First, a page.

Everyone is familiar with plastic injection molding and the parts you can create. From cheap toys inside your Crackerjack box to the complex interiors of your modern automobile, injection molded objects play a significant role in our daily lives.
Plastic Injection molding is a manufacturing technique that can produce low cost, high quality parts quickly. Heated liquefied plastic is forced via high pressure into a metal mold with cavities that, when cooled, form the shape of the parts.
While this low cost approach to your invention might seem like a great opportunity for the new inventor it could present some serious challenges and possible pitfalls that could doom your inventing dreams. That’s why we are here to help at Invention Therapy!
A few things to consider with injection molding:
- Skills and experience needed to design injection molded parts.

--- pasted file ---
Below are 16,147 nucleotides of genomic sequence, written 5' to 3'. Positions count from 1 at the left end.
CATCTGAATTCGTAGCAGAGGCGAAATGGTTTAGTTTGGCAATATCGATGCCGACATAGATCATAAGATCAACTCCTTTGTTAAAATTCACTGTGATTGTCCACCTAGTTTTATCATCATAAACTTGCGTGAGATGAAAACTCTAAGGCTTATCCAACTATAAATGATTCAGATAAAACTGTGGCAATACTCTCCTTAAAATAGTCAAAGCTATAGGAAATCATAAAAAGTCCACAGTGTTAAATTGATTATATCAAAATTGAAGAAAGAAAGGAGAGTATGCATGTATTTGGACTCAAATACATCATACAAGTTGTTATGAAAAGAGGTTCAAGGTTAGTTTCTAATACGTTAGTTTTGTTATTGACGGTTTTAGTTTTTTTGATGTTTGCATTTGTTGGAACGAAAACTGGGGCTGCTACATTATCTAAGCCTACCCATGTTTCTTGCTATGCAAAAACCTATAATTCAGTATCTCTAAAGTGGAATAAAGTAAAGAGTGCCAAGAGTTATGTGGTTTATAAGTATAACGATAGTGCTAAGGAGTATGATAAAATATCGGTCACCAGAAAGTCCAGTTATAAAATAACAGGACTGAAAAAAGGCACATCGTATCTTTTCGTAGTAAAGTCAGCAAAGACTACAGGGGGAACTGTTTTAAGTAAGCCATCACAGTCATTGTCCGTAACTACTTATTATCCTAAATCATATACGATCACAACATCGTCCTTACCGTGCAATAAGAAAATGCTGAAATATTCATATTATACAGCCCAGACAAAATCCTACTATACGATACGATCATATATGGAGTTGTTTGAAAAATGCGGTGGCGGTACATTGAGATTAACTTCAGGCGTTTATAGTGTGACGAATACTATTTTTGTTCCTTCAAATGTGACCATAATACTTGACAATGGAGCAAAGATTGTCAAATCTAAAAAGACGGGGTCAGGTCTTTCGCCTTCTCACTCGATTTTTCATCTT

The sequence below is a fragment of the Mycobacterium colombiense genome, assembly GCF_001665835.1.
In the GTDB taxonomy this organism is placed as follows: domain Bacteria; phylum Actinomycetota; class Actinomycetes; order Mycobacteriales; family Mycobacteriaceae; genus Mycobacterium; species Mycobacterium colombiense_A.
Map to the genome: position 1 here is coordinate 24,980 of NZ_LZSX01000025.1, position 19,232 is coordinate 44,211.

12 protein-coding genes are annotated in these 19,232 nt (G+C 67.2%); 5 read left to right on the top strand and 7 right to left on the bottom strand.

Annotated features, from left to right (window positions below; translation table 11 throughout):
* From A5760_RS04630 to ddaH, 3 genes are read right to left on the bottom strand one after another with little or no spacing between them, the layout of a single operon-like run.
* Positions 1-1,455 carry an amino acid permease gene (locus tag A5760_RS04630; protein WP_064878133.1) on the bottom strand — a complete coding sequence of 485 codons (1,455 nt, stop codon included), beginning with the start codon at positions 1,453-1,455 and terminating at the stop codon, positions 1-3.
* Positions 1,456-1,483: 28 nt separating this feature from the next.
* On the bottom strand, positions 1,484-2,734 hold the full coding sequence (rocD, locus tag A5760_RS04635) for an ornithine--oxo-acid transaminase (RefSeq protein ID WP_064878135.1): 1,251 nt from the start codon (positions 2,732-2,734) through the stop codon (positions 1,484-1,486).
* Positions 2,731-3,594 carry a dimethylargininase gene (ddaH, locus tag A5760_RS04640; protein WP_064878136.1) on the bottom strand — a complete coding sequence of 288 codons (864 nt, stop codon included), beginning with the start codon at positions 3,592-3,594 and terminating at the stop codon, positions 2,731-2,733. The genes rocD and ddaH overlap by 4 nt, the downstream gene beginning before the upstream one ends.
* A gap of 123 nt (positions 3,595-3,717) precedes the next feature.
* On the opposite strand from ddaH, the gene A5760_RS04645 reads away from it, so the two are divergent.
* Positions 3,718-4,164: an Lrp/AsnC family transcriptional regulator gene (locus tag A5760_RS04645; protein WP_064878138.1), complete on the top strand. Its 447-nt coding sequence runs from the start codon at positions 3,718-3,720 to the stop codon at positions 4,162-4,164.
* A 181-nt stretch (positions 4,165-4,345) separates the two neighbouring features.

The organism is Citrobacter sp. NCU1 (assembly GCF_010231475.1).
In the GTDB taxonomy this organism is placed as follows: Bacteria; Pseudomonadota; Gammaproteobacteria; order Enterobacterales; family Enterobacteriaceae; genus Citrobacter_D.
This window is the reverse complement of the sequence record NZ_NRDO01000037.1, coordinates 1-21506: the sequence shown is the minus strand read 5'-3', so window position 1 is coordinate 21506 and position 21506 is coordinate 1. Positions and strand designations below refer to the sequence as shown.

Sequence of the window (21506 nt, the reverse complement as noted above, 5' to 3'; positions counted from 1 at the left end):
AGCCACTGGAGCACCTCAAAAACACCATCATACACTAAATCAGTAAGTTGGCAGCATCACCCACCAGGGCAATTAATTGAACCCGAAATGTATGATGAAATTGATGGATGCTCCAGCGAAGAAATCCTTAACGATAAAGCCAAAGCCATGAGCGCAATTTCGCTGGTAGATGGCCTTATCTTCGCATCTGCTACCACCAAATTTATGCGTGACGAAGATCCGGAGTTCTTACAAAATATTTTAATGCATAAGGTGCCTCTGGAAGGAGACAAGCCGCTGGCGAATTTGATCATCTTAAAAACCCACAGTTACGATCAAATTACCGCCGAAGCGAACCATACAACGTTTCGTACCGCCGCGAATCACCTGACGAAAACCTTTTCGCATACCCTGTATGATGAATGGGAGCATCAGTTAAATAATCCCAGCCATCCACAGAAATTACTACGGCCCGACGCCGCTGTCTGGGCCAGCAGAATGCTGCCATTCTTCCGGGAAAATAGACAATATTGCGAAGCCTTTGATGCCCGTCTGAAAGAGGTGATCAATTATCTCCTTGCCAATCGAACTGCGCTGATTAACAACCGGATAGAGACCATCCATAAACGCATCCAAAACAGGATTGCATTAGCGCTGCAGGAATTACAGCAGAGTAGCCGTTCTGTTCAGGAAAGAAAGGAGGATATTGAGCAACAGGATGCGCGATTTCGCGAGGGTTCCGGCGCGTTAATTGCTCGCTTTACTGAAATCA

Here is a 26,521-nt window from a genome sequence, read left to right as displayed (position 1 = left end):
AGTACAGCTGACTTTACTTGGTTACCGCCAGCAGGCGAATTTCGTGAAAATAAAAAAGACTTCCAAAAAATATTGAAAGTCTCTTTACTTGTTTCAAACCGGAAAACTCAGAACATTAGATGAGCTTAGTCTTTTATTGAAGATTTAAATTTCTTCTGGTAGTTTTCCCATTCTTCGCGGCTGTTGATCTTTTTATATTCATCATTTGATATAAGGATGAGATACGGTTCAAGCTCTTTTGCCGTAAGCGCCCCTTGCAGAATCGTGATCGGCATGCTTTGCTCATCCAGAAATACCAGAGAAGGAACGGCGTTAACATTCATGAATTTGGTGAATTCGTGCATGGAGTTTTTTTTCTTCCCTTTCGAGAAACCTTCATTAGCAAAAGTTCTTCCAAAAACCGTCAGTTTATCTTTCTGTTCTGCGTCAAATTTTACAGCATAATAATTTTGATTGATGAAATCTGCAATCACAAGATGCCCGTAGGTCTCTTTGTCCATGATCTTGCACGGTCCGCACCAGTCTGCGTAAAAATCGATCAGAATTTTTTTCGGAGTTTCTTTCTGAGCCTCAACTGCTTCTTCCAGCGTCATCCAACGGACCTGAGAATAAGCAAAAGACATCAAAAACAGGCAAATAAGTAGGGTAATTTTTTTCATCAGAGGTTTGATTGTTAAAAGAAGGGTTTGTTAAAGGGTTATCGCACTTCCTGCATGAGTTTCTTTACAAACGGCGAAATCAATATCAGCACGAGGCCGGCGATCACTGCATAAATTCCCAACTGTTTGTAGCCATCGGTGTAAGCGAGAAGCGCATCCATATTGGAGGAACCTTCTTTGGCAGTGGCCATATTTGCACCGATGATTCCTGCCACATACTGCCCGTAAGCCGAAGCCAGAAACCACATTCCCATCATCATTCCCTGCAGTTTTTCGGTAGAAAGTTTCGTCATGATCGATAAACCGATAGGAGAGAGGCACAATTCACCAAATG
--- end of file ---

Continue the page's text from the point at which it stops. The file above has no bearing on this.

- Time required to get product to market with injection molding.
- Upfront costs for designs and molds.
- Ease at which plastic only products can be copied worldwide.
- Other manufacturing processes may be a better choice.
The fact is that with worldwide competition and easy access to the internet, any cheap to manufacture product is also the easiest to rip off. Yes, I am sorry to say that not all companies and individuals follow the same code of ethics. What has taken you months or years to invent could easily be copied by experienced plastic injection molding companies in a matter of days. Once this happens, you could see similar products flooding the market at very low prices effectively putting you out of business overnight.
Now that we have that out of the way, we can examine the reality of injection molding and where it fits in for you as an inventor. Personally, I have made dozens of injected molded parts but only as a small portion of larger assemblies. Often times, I look for alternatives that sometimes even cost more per piece but lower my initial investment. If you are on a budget, injection molded parts or products usually aren’t the best first choice.